He has denied under oath any involvement in the murders. For years, he has refused to comment publicly on the case. Repeated attempts to contact him by telephone for this article, including a message left with his son, were unsuccessful. An employee at one of his stores said that Mr. Steuerman was unavailable and had no comment. A security officer and a sheriff’s deputy barred a reporter from entering Willowwood Gardens, the gated condominium community where Mr. Steuerman lives and serves on the board of directors.
But interviews with neighbors, business associates and others who knew him in the 1980s — as well as the accounts of witnesses whose testimony helped overturn Mr. Tankleff’s conviction — reveal him as a man of many contradictions. He was a shrewd businessman, with an eye for a deal, a skillful hand with a poker deck and a desire to impress. He was also a lavish spender who by his own account lived beyond his means, a high-stakes gambler whose losses outpaced his gains, and a father whose son was convicted of dealing cocaine in one of his stores.
A Bond in Business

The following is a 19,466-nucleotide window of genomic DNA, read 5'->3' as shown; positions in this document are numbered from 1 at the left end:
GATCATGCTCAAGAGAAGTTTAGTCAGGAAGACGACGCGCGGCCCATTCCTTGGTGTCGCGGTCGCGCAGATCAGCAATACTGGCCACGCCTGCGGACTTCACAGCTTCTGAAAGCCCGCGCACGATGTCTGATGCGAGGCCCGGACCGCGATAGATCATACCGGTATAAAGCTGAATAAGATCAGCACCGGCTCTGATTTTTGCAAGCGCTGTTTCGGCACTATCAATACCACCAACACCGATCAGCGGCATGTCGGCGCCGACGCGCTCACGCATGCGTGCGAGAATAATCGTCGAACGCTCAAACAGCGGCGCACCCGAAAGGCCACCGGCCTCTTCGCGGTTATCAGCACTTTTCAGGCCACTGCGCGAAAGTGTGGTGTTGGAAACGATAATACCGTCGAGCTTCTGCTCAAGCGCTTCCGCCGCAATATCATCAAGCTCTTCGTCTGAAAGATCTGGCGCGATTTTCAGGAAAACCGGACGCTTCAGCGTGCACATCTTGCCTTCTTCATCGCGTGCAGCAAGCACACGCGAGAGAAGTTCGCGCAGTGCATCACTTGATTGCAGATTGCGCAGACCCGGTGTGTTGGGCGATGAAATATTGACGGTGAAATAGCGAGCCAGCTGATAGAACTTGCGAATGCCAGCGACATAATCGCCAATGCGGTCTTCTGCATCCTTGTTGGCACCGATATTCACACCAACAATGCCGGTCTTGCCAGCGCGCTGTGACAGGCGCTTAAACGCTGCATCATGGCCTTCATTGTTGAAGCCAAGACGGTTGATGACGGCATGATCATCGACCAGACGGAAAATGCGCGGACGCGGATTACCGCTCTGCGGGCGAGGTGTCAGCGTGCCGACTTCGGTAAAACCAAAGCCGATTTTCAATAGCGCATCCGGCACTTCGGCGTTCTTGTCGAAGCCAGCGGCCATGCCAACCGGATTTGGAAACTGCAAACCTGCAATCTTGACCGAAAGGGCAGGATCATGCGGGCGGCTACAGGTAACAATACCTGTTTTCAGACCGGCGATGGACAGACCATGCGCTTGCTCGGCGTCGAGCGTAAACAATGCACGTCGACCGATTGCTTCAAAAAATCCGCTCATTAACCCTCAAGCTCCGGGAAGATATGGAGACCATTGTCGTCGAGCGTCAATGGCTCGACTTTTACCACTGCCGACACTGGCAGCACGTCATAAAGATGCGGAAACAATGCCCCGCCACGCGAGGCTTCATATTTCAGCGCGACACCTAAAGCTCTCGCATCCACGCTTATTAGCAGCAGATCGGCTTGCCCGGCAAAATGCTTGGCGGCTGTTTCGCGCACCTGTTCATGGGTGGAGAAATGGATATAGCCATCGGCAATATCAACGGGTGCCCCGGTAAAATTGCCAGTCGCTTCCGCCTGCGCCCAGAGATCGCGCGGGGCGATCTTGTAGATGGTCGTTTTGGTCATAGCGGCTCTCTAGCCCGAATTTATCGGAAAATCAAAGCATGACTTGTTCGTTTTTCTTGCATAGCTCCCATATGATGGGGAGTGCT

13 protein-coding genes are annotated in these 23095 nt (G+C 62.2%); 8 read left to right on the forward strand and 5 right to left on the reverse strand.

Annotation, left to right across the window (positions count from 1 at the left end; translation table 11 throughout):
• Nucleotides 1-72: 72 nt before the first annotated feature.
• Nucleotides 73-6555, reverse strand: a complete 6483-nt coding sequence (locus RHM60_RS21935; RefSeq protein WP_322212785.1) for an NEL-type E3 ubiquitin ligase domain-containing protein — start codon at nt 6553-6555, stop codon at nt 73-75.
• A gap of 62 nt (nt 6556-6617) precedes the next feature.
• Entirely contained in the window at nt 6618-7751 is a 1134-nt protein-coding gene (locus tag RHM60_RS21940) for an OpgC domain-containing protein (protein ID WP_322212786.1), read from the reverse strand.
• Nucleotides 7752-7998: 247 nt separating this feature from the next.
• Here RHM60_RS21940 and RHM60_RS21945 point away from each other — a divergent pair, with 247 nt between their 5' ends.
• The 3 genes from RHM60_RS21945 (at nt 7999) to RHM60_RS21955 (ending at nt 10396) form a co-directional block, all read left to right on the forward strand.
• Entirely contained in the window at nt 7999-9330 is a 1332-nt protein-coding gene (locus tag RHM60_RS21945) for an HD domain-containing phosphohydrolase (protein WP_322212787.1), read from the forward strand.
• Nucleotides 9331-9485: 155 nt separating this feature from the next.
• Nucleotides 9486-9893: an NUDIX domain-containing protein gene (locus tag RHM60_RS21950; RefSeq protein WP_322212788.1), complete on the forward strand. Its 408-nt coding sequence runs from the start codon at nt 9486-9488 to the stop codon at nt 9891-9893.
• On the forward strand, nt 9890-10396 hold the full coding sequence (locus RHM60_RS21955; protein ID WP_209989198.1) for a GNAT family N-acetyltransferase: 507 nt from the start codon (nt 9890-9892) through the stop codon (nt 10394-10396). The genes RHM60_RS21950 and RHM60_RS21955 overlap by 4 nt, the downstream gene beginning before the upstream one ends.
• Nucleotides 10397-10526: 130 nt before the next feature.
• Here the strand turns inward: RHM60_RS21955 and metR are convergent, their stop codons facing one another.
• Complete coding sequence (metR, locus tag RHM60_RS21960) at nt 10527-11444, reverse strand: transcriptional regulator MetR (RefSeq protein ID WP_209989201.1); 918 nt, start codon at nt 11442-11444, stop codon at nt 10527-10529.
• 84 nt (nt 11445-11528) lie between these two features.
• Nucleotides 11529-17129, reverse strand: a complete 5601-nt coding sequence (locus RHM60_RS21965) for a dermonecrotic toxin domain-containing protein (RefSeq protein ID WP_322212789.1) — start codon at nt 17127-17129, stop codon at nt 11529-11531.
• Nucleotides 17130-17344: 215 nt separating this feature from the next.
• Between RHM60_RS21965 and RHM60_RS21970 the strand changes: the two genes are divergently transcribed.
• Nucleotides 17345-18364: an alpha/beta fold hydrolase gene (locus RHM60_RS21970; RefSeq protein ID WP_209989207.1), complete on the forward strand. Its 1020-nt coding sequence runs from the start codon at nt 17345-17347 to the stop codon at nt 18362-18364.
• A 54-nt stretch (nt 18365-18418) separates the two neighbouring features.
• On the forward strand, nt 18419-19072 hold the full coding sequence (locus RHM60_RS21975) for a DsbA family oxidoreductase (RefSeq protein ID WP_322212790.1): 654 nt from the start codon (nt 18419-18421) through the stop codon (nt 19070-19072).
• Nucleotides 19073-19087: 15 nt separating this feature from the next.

When Jerard Steuerman and Seymour Tankleff crossed paths in 1983, it was through the bagel business, the Steuerman family’s occupation for four generations.
In the early 1900s Jerard Steuerman’s grandfather, Jakob Frutchman, emigrated from Austria and opened a bagel bakery in a Manhattan basement, according to a Web site for Strathmore Bagels, the chain founded by Mr. Steuerman.
As a young man, Mr. Steuerman toiled in a factory so hot and steamy from the big kettles boiling bagels and the coal-fired ovens baking them that workers stripped to their underwear, according to an article in Newsday in 1986.
But Mr. Steuerman had bigger plans. He branched out to Long Island, opening a bagel shop in Merrick in the 1960s, then expanding into Suffolk County in the 1980s.
Nicholas Argyros, a co-owner of the Bagel Chalet in Commack, who was Mr. Steuerman’s business partner for several years in the 1980s, remembers him as “a stand-up guy.”
His opinion of Mr. Steuerman, he said, is "all positives."
Some workers in Mr. Steuerman’s bagel stores sensed another side.
"I still get goose bumps when I hear his name," said Rebecca Keeler, who as a teenager worked for three years at bagel stores owned by Mr. Steuerman in Stony Brook and East Setauket.